SkyDrive.com update aims to put you on easy street

Microsoft's SkyDrive.com site can now display higher-resolution photos and help you more easily share your files with other people.

SkyDrive's new Shared View.
SkyDrive's new Shared View. Microsoft

Microsoft's SkyDrive is available in a variety of flavors -- Windows software, Mac software, mobile app, local folder. But those of you who manage your files directly through the SkyDrive.com site will find several helpful new enhancements.

Described Tuesday in a new Microsoft blog post, one new feature lets you view higher-quality photos in their full resolution. SkyDrive.com now measures the DPI (dots per inch) of your device to show higher-resolution images and thumbnails. That's a nod to newer devices, such as the Nokia Lumia 1020, which can snap a photo at 41 megapixels. You can also now view animated GIF files in their full animation rather than as static images.

You should also find it easier to tweak and sort your SkyDrive photos. You can now manually rotate your photos to make sure they display correctly. And using the All Photos view, you can drill down to view only the photos in a specific folder rather than the entire batch.

Those of you who share your SkyDrive files will discover a few improvements. You can now selectively shared individual files from anywhere on SkyDrive rather than having to share entire folders or individual files within a specific folder. You can also share different files with different people.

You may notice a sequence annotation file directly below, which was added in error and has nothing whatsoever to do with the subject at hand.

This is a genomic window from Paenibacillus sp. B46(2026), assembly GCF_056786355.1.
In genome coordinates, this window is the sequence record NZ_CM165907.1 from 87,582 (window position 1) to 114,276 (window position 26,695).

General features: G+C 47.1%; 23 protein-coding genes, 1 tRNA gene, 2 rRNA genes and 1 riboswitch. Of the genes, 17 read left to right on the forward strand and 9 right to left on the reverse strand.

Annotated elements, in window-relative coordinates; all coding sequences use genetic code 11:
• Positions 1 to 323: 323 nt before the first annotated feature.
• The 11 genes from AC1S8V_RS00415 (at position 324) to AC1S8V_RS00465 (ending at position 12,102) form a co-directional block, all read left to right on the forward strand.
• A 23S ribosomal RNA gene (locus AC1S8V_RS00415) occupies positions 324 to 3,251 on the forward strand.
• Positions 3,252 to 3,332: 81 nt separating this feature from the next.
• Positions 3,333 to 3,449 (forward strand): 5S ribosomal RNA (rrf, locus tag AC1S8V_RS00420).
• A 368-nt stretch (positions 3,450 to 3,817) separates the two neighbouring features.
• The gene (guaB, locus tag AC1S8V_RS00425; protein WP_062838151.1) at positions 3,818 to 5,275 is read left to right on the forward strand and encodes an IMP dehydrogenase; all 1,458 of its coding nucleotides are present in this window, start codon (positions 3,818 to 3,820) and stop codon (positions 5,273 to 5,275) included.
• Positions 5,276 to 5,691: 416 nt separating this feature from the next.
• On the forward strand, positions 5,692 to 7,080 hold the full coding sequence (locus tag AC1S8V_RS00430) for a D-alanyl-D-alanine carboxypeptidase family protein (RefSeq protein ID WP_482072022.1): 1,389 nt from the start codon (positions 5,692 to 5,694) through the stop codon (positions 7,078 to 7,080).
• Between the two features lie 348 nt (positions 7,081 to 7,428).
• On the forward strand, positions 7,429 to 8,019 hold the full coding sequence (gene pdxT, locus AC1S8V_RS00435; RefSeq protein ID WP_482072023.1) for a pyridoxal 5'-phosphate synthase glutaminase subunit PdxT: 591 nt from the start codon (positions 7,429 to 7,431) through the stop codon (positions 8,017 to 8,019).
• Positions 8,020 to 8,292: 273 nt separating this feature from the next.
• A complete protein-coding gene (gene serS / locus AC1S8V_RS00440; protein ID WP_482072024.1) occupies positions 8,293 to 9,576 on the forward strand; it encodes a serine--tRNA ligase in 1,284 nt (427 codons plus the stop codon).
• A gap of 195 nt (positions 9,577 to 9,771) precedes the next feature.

A new Shared view lets you see all of the files you've shared in one shot, so you can more easily disable sharing on select files. You can also see the files that other people have shared with you. And when you share a SkyDrive file via e-mail, you can tick on an option for "Recipients can edit," which means anyone can revise that file without having to log into SkyDrive.

Finally, Microsoft's has enhanced SkyDrive's text view specifically for developers. Able to display code for HTML, CSS, and JavaScript, the text view can highlight specific syntax and auto-suggest certain word completions. Developers can even view changes and compare differences as they edit their code.

About the author

Journalist, software trainer, and Web developer Lance Whitney writes columns and reviews for CNET, Computer Shopper, Microsoft TechNet, and other technology sites. His first book, "Windows 8 Five Minutes at a Time," was published by Wiley & Sons in November 2012.

 

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